Common Core 3.0 to Move Away from Topic-Based Trainings

The reboot of the California Common Core Curriculum will likely move away from its current topic-based series of trainings and toward a training experience that is grounded in social work practice.

The retooled Common Core 3.0 concept includes:

  • organizing the training to better reflect the emerging practice model in California,
  • staging the content so that some is delivered very soon after hiring and some after some time in the field, and
  • utilizing a variety of methods to move training on critical knowledge and skills out of the classroom and into new modalities, such as coaching, eLearning, etc.

The redesign process began in fall 2012, when the CalSWEC Regional Training Academy (RTA) Project met with its In-Service Training Partners, the County Welfare Directors Association, and the California Department of Social Services (CDSS). 

Continuing the collaboration that marked the development of the first common core, CalSWEC convened the statewide group of training partners, who used initial stakeholder feedback, evaluation data, and classroom experience to formulate a new concept for the common core that moves toward a training experience that is grounded in social work practice.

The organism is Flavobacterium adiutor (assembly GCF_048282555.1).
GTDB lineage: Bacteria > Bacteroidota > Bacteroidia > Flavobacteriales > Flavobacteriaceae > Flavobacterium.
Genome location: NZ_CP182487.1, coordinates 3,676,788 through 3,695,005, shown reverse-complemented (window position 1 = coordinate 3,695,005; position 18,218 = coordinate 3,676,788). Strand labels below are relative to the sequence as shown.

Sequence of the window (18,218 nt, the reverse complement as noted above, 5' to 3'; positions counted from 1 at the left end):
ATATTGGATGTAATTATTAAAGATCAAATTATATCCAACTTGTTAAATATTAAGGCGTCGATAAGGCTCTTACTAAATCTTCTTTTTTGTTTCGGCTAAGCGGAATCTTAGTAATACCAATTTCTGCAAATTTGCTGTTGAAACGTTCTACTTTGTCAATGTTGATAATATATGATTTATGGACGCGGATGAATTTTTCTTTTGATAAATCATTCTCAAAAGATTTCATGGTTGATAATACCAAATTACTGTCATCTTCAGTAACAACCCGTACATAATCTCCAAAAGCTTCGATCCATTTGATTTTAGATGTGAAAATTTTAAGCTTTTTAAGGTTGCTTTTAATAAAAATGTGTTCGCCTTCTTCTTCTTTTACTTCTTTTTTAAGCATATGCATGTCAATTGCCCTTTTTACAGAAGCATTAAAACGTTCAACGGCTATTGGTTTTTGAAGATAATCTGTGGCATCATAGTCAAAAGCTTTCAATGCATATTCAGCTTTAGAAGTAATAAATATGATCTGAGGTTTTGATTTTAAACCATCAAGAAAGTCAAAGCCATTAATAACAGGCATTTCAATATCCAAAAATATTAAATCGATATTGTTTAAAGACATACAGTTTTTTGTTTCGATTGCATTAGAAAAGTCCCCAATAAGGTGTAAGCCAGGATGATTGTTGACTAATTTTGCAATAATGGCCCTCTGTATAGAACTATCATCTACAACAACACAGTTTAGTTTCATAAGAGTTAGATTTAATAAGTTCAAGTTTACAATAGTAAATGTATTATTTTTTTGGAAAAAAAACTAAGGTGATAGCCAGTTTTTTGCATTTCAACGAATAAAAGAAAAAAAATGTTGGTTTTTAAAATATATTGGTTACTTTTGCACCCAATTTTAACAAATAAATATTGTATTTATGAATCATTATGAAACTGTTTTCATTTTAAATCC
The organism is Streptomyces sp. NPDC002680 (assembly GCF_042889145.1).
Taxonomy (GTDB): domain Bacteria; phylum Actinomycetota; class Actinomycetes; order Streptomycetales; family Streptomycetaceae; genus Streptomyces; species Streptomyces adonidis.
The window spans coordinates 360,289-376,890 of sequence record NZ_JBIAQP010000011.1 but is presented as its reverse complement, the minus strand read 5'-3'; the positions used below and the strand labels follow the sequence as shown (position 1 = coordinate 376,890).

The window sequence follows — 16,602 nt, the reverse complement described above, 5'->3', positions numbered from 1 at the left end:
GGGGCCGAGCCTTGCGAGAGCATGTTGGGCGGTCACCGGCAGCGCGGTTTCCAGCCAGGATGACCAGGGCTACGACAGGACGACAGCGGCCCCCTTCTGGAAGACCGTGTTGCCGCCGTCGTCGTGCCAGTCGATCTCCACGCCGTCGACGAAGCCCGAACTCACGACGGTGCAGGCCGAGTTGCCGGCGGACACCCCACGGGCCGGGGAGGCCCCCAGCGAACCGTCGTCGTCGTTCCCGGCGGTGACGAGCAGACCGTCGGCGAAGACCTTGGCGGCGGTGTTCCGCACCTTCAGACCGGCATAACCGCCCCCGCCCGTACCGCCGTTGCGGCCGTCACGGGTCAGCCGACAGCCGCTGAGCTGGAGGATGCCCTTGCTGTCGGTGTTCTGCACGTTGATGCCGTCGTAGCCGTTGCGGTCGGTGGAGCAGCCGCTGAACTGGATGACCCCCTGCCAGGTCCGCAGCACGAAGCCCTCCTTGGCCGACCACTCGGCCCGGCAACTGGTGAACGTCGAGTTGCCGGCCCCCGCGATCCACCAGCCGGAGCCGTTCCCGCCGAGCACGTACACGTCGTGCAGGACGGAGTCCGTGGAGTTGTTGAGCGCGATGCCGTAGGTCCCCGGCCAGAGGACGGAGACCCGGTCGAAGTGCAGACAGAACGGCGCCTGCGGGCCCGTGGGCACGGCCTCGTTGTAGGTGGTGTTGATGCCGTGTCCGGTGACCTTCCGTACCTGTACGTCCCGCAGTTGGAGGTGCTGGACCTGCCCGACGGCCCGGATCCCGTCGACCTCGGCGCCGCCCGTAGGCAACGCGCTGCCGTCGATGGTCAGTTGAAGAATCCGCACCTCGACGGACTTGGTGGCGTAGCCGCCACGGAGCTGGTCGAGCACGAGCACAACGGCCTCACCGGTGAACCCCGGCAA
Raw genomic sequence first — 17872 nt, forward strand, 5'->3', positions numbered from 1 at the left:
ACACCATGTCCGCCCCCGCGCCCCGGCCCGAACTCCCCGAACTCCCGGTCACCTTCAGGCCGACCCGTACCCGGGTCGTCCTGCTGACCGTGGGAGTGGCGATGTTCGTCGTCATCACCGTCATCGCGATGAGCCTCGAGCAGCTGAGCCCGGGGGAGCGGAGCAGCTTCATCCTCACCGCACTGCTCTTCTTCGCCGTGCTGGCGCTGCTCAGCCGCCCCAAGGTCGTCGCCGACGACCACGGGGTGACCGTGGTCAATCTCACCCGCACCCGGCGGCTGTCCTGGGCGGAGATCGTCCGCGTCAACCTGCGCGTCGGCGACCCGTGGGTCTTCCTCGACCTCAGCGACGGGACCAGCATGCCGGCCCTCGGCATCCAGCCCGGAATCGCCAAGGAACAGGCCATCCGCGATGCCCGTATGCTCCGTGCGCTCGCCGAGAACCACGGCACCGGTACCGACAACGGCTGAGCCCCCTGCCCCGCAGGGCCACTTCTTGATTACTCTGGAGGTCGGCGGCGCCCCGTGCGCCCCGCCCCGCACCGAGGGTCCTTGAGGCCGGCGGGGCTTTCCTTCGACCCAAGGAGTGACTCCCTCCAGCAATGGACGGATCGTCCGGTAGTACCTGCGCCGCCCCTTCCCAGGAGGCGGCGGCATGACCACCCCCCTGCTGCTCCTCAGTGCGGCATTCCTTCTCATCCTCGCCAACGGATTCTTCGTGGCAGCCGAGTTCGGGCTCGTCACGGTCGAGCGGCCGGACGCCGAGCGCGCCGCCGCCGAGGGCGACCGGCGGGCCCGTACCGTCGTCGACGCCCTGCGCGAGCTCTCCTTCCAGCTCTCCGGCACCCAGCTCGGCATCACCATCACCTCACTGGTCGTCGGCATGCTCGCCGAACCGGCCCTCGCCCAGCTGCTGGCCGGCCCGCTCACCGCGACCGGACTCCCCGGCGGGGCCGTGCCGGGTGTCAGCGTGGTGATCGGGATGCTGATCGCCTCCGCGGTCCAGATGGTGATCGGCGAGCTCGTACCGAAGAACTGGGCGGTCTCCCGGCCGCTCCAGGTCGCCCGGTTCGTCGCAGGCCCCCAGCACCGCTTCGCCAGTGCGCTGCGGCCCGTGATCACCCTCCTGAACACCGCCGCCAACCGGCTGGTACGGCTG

The Common Core 3.0 concept is currently under review by the stakeholders, who are learning about the proposed changes and providing feedback. Following this process, to be completed in February and March, CalSWEC will reconvene our training partners from across the state and begin development of new materials.

History of the Common Core
The California Common Core Curriculum was the result of a multi-year statewide collaborative effort to standardize training for newly hired child welfare supervisors and child welfare workers. Development and implementation of the common core was mandated by California’s Program Improvement Plan (PIP) as part of the 2003 federal Child and Family Services Review (CFSR). Since then, although the curriculum have been systematically updated and revised, the structure and the topics have remained the same.